Dr Ashwani Mahajan
Union Budget 2012-13 proposes a hike in import duty on gold coins from 2 per cent now to 4 per cent. Similarly, Finance Minister has proposed to hike the import duty on non-standard gold. In the budget for the first time, excise duty has been imposed on unbranded jewelry at the rate of one per cent. Taxes on raw gold and its ornaments have been a matter of hot debate in the country during 21-day long strike and later on government’s promise to bring changes in excise duty proposals.
There is a general tendency to view excise duty on gold ornaments and import duty on gold with the same perspective. However, there is a need to view the two differently. It is true that both excise duty and custom duty are supposed to be imposed on gold. Nevertheless, the objectives to impose excise duty on gold ornaments and import duty significantly differ from each other. Objective of excise duty on gold is seemingly revenue generation, whereas objective of imposing custom duty is to restrict import of gold, as stated by the Finance Minister also. Attempt to impose excise duty on unbranded jewelry, though aimed at collecting revenue, may not be justified as it may hit millions of our small goldsmiths and jewellery merchants. Therefore, a roll back of excise duty on unbranded jewelry may be a desirable step.
Finance Minister in his budget speech had said that in the last two quarters, gold imports increased by more than 50 per cent. Gold imports have by now, surged to 15 per cent of our total import bill. In ancient times, India was called the golden bird. In fact, there had been no major mining of gold in the country. India had been providing a minor part in world’s gold production. However, people in India possess much more gold as compared to any other country. People in India buy gold jewellery not as just ornaments. They purchase jewelry as insurance against the future risks and also as investments. There has been a tradition of borrowing against the security of gold. Thus, attraction towards gold is obviously there in the country.
Prior to new economic policy, there were severe restrictions on the import of gold into India. Gold Control Act was under operation. Even then lot of gold used to be smuggled into India. Under the new Economic Policy adopted in the 1990s, restrictions on import of gold were removed and gold import was allowed after paying a nominal import duty. While the import of gold has already been significant, since 1990, in recent years it has witnessed tremendous growth. In 2000-01 the total imports of gold was worth Rs 18, 829 crore, it surged to Rs 15,4347 crore in 2010-11, that is, 8.2 times. During this period, the gold price increased about 4.3 times, so if seen in terms of volume, imports of gold has almost doubled. Finance Minister has stated in his budget speech that between July and December gold imports in fiscal year 2011-12 grew by 50 per cent, while the gold price had increased nearly 30 per cent. This means that gold import has been growing tremendously in value, as well as quantitative terms.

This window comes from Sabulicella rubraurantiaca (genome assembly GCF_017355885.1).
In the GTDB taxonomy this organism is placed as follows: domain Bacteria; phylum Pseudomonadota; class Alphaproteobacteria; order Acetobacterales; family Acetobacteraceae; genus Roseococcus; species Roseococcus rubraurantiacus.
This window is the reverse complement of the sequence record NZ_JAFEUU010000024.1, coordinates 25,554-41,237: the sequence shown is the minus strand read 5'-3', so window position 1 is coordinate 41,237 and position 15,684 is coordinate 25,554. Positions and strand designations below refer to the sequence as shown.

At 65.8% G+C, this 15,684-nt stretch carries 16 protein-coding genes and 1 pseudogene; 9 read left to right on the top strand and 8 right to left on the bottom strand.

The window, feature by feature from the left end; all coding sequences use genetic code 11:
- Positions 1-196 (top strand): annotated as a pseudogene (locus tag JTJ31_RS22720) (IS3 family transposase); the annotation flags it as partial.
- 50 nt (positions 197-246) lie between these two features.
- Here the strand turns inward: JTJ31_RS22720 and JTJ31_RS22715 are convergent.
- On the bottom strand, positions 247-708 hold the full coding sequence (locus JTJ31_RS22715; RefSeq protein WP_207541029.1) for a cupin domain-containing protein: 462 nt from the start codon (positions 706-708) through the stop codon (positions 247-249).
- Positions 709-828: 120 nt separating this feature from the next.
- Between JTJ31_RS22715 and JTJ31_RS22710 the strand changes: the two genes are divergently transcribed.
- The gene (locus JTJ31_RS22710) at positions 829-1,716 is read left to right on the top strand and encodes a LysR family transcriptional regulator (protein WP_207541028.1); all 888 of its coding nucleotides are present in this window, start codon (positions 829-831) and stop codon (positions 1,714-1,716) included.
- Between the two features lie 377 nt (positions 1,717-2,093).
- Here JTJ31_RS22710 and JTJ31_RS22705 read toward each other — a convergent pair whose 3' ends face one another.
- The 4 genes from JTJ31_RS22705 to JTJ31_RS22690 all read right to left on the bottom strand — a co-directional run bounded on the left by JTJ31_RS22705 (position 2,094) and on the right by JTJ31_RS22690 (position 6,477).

We have been facing unduly high deficit in the balance of trade. Our trade deficit in 2010-11 has risen to US$ 130 billion. We find huge amount of foreign exchange outgo year after year, despite impressive growth in software exports and remittances from NRIs, as deficit in our balance of payments has reached US$ 44.3 billion. It may be interesting to note that gold imports in 2010-11 were US$ 34 billion and may reach US$ 50 billion in 2011-12. Heavy import of gold is expected to increase our problems manifold. Growing balance of payments deficit has been worsening our situation in terms of foreign debt. Therefore, it is imperative to impose effective restrictions on import of gold.
In India most significant use of gold is in making of jewellery. Should we assume that people in India have suddenly started wearing double jewellery than before? Perhaps it would be a wrong assumption. It is more related to the quantum of black money in the economy. There is a growing trend of keeping black wealth in the form of gold. There may be several reasons for this emerging trend-
1. Formerly black money used to be kept in different forms – such as Kisan Vikas Patra, bank fixed deposits and real estate in benami names, and even currency notes. Massive increase in stamp duty, TDS in case of bank deposits and tax authorities’ eye on all these forms of (black) wealth by using information technology and other means, have reduced the popularity of these types of black assets.
2. Gold is becoming an attractive asset also due to its constantly rising price. The price of gold per 10 grams in 1991 was only Rs 3450, which increased to Rs 29,000 per 10 grams by 2011.
3. There are different kinds of security risks in keeping black wealth in real estate and other forms, while huge amount of black money could easily be kept in form of gold.
Beside sufferings of the common man due to the wrath of black money, rising gold imports is causing serious balance of payment related problems, like weakening of rupee, increasing burden of foreign debt and increasing dependence on foreign capital. The resources of the country are going into foreign hands. This trend must stop. It is imperative to impose effective restrictions on imports of all kinds, may this be, the import of Chinese goods, oil or gold.
(The writer is Associate Professor, PGDAV College, University of Delhi, email: ashwanimahajan @rediffmail.com)